This is not a fun book. However, it is an important book for those who truly want to understand an important issue, and how it defines us as a people. And Patterson does provide an excellent road map, for those with the courage and character, to proceed down that road.
This book started well, but quickly became mired in an overly extended journey through the justice system, which was interesting to start, but quickly became monotonous and added very little to the book. To my mind, the story could have been told in half the time / pages. I many times debated just not finishing it.
I've enjoyed Patterson's other books, but this was just one, long, dull lecture about the process involved in a death row appeal. It's unrelentingly grim-- unbelievably so. Everyone who isn't the lawyer and her friends is a cheat, a junkie, a murderer, and/or a child molester. I'm no death penalty advocate, but boy, by the end of this book, I was thinking the human race was doomed to evil forever, so how bad could the death penalty be? I mean, really, the characters were almost uniformly nasty.
The main character was sort of boring. She and her colleagues were given to long involved lectures about procedure and precedent. They never sounded realistic to me. And they all seemed to exist just to prove some point about the death penalty-- that most of the people sentenced to death are poor and mentally unstable. That most attorneys are incompetent. Etc.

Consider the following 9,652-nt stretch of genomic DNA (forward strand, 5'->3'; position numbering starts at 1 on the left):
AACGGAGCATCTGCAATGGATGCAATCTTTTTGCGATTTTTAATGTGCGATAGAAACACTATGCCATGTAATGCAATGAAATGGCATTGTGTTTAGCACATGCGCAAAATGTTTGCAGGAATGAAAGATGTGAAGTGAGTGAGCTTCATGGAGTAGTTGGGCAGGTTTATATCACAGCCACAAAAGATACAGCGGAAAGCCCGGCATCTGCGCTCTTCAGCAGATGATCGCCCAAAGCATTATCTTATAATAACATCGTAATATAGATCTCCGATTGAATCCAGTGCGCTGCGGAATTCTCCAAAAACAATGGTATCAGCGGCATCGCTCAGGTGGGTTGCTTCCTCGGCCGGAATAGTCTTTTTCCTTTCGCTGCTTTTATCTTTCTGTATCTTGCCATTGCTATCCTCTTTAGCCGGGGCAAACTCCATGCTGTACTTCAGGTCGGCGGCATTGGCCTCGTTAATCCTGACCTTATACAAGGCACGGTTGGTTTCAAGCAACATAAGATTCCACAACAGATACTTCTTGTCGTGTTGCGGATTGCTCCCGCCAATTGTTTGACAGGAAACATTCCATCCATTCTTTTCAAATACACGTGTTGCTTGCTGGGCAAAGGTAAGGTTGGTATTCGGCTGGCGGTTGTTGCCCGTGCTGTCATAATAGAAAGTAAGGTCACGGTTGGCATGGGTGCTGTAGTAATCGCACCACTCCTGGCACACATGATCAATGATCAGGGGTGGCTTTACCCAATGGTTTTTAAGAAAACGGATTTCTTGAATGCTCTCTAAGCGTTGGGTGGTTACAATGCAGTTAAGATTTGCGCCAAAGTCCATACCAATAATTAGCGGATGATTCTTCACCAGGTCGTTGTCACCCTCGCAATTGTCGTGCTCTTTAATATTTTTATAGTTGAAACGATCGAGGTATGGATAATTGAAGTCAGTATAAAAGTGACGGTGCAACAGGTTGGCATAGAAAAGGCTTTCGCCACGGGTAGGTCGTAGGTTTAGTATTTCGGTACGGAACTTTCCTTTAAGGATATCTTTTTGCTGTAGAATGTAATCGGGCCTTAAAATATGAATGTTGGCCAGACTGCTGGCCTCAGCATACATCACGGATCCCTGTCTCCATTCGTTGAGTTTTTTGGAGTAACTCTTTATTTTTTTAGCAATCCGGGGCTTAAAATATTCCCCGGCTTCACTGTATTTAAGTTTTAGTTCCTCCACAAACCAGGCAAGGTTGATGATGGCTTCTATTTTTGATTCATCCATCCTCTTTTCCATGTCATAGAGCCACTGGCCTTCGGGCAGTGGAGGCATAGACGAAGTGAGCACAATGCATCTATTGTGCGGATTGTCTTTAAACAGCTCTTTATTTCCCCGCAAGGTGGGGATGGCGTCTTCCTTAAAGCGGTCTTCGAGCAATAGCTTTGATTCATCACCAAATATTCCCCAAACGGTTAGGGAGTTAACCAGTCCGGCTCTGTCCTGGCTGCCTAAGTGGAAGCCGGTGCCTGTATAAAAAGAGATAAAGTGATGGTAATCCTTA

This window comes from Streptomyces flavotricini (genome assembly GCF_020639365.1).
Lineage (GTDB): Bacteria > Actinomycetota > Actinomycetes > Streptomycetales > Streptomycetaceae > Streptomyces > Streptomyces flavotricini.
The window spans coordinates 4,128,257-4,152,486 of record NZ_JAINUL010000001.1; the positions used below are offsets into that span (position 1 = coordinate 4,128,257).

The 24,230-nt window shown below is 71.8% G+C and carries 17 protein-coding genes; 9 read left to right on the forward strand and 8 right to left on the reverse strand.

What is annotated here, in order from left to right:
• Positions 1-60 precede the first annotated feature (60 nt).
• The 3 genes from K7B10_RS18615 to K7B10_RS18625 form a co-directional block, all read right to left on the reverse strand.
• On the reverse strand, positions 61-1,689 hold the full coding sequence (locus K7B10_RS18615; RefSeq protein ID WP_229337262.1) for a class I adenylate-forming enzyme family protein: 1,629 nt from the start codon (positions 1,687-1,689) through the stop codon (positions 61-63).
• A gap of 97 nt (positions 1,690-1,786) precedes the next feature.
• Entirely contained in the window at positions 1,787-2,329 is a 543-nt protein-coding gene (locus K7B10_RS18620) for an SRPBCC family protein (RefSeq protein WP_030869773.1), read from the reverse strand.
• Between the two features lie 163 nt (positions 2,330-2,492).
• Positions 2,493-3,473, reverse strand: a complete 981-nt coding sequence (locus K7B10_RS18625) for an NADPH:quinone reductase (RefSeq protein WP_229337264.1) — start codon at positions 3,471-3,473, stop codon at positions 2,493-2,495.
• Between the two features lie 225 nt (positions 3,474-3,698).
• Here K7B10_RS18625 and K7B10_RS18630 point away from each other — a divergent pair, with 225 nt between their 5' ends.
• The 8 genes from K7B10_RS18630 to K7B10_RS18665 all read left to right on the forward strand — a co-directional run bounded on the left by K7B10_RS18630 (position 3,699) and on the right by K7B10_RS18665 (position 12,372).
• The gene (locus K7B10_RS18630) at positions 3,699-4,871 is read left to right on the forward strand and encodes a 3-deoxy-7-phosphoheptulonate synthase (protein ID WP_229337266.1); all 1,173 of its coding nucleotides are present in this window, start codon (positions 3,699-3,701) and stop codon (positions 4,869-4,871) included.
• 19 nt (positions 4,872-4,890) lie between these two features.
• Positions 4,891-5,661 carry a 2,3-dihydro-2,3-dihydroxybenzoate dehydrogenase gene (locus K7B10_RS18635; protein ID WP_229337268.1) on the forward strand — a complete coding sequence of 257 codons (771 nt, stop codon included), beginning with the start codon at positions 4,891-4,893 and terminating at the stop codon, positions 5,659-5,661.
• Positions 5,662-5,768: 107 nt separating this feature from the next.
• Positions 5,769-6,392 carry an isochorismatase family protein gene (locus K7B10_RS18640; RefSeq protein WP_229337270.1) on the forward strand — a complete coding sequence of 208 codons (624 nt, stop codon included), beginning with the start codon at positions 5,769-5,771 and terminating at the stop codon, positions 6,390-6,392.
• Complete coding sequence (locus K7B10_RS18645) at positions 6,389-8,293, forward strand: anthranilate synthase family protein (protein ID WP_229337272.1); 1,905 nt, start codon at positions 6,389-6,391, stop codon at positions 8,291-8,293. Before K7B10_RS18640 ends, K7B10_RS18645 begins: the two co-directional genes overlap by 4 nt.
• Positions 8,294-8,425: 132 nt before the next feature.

This book shows the danger of centering a novel around an idea instead of a plot and characters. It's "worthy", but dull.
Not only is it long and dull and disgusting--I agree with what other reviewers said--it is also racist! This book portrays poor people, especially black poor, as if they are animals and savages. I couldn't even finish and I usually listen to everything. I've enjoyed other books by this author in the past but this book has turned me off to even thinking about reading his future works.
I have enjoyed many of Patterson's novels but this one lacked plot. It was more of the author's view on capital punishment and less of a mystery. I happen to agree with his views but the story dragged. If you must listen to it, go for the abridged version. I stopped listening 3/4 of the way through and found another book with more interest. I rarely do that.